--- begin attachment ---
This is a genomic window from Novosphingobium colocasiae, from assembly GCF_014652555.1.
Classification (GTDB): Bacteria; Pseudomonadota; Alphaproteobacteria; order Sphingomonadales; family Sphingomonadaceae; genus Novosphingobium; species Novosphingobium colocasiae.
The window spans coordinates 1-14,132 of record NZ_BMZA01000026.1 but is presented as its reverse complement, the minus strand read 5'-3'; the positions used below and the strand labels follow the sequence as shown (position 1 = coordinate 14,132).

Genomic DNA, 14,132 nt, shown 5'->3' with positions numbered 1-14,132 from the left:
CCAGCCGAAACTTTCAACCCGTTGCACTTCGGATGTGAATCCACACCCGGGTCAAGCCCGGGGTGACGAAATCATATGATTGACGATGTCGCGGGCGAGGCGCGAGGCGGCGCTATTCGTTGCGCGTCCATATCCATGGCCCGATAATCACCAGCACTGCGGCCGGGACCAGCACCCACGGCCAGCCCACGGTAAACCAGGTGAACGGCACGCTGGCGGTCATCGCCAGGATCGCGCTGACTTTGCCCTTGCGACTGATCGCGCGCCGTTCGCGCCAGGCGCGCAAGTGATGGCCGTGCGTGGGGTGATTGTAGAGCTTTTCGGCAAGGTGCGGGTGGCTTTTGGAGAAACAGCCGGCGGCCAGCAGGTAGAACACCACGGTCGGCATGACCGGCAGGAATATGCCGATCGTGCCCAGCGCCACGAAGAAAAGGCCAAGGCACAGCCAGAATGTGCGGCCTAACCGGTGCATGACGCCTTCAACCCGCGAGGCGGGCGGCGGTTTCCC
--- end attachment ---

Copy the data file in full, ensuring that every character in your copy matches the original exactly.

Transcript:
This is a genomic window from Novosphingobium colocasiae, from assembly GCF_014652555.1.
Classification (GTDB): Bacteria; Pseudomonadota; Alphaproteobacteria; order Sphingomonadales; family Sphingomonadaceae; genus Novosphingobium; species Novosphingobium colocasiae.
The window spans coordinates 1-14,132 of record NZ_BMZA01000026.1 but is presented as its reverse complement, the minus strand read 5'-3'; the positions used below and the strand labels follow the sequence as shown (position 1 = coordinate 14,132).

Genomic DNA, 14,132 nt, shown 5'->3' with positions numbered 1-14,132 from the left:
CCAGCCGAAACTTTCAACCCGTTGCACTTCGGATGTGAATCCACACCCGGGTCAAGCCCGGGGTGACGAAATCATATGATTGACGATGTCGCGGGCGAGGCGCGAGGCGGCGCTATTCGTTGCGCGTCCATATCCATGGCCCGATAATCACCAGCACTGCGGCCGGGACCAGCACCCACGGCCAGCCCACGGTAAACCAGGTGAACGGCACGCTGGCGGTCATCGCCAGGATCGCGCTGACTTTGCCCTTGCGACTGATCGCGCGCCGTTCGCGCCAGGCGCGCAAGTGATGGCCGTGCGTGGGGTGATTGTAGAGCTTTTCGGCAAGGTGCGGGTGGCTTTTGGAGAAACAGCCGGCGGCCAGCAGGTAGAACACCACGGTCGGCATGACCGGCAGGAATATGCCGATCGTGCCCAGCGCCACGAAGAAAAGGCCAAGGCACAGCCAGAATGTGCGGCCTAACCGGTGCATGACGCCTTCAACCCGCGAGGCGGGCGGCGGTTTCCC